by Representatives Barney Frank and Ron Paul
Posted: July 6, 2010 09:02 AM Huffington Post

As members of opposing political parties, we disagree on a number of important issues. But we must not allow honest disagreement over some issues to interfere with our ability to work together when we do agree.

By far the single most important of these is our current initiative to include substantial reductions in the projected level of American military spending as part of future deficit reduction efforts. For decades, the subject of military expenditures has been glaringly absent from public debate. Yet the Pentagon budget for 2010 is $693 billion — more than all other discretionary spending programs combined. Even subtracting the cost of the wars in Iraq and Afghanistan, military spending still amounts to over 42% of total spending.

It is irrefutably clear to us that if we do not make substantial cuts in the projected levels of Pentagon spending, we will do substantial damage to our economy and dramatically reduce our quality of life.

We are not talking about cutting the money needed to supply American troops in the field. Once we send our men and women into battle, even in cases where we may have opposed going to war, we have an obligation to make sure that our servicemembers have everything they need. And we are not talking about cutting essential funds for combating terrorism; we must do everything possible to prevent any recurrence of the mass murder of Americans that took place on September 11, 2001.

Immediately after World War II, with much of the world devastated and the Soviet Union becoming increasingly aggressive, America took on the responsibility of protecting virtually every country that asked for it. Sixty-five years later, we continue to play that role long after there is any justification for it, and currently American military spending makes up approximately 44% of all such expenditures worldwide. The nations of Western Europe now collectively have greater resources at their command than we do, yet they continue to depend overwhelmingly on American taxpayers to provide for their defense. According to a recent article in the New York Times, “Europeans have boasted about their social model, with its generous vacations and early retirements, its national health care systems and extensive welfare benefits, contrasting it with the comparative harshness of American capitalism. Europeans have benefited from low military spending, protected by NATO and the American nuclear umbrella.”

When our democratic allies are menaced by larger, hostile powers, there is a strong argument to be made for supporting them. But the notion that American taxpayers get some benefit from extending our military might worldwide is deeply flawed. And the idea that as a superpower it is our duty to maintain stability by intervening in civil disorders virtually anywhere in the world often generates anger directed at us and may in the end do more harm than good.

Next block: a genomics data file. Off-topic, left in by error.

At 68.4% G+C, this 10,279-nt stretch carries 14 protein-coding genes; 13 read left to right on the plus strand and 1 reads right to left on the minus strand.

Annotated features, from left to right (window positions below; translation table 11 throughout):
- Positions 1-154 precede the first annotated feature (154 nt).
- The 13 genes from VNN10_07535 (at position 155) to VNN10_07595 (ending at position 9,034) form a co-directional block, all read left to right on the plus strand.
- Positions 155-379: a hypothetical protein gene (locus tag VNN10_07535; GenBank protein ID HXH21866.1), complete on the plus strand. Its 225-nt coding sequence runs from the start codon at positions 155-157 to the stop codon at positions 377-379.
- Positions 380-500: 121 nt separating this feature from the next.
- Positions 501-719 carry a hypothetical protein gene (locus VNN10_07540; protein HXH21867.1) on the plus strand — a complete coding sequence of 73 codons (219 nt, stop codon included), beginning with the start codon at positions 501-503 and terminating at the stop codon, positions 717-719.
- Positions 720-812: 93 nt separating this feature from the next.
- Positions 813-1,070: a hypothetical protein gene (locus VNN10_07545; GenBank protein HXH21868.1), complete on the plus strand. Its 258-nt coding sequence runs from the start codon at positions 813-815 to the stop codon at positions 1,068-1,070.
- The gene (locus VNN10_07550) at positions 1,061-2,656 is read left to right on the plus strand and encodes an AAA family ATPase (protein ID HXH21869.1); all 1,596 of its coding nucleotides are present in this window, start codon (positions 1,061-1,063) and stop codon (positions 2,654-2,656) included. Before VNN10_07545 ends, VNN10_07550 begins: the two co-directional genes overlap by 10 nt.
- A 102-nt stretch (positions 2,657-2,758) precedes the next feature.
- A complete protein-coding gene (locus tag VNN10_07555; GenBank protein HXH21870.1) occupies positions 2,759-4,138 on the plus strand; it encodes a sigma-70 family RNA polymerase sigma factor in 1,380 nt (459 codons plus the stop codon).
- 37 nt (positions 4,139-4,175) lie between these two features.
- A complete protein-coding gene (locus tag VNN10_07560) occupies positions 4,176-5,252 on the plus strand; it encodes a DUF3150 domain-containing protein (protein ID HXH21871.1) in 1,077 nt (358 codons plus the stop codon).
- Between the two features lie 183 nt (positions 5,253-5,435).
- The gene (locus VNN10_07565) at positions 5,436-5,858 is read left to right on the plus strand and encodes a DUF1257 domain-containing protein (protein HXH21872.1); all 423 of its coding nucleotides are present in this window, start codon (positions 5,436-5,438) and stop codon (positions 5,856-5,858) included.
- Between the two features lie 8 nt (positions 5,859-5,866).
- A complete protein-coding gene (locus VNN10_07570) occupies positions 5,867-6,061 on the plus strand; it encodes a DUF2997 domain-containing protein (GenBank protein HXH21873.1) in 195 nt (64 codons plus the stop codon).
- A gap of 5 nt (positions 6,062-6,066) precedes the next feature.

We believe that the time has come for a much quicker withdrawal from Iraq than the President has proposed. We both voted against that war, but even for those who voted for it, there can be no justification for spending over $700 billion dollars of American taxpayers’ money on direct military spending in Iraq since the war began, not including the massive, estimated long-term costs of the war. We have essentially taken on a referee role in a civil war, even mediating electoral disputes.

In order to create a systematic approach to reducing military spending, we have convened a Sustainable Defense Task Force consisting of experts on military expenditures that span the ideological spectrum. The task force has produced a detailed report with specific recommendations for cutting Pentagon spending by approximately $1 trillion over a ten year period. It calls for eliminating certain Cold War weapons and scaling back our commitments overseas. Even with these changes, the United States would still be immeasurably stronger than any nation with which we might be engaged, and the plan will in fact enhance our security rather than diminish it.

We are currently working to enlist the support of other members of Congress for our initiative. Along with our colleagues Senator Ron Wyden and Congressman Walter Jones, we have addressed a letter to the President’s National Committee on Fiscal Responsibility and Reform, which he has convened to develop concrete recommendations for reducing the budget deficit. We will make it clear to leaders of both parties that substantial reductions in military spending must be included in any future deficit reduction package. We pledge to oppose any proposal that fails to do so.

In the short term, rebuilding our economy and creating jobs will remain our nation’s top priority. But it is essential that we begin to address the issue of excessive military spending in order to ensure prosperity in the future. We may not agree on what to do with the estimated $1 trillion in savings, but we do agree that nothing either of us cares deeply about will be possible if we do not begin to face this issue now.

David Adds. This is a clarion call. We either pay for bombs in Asia, or teachers in Oregon. You communication will get this wheel rolling…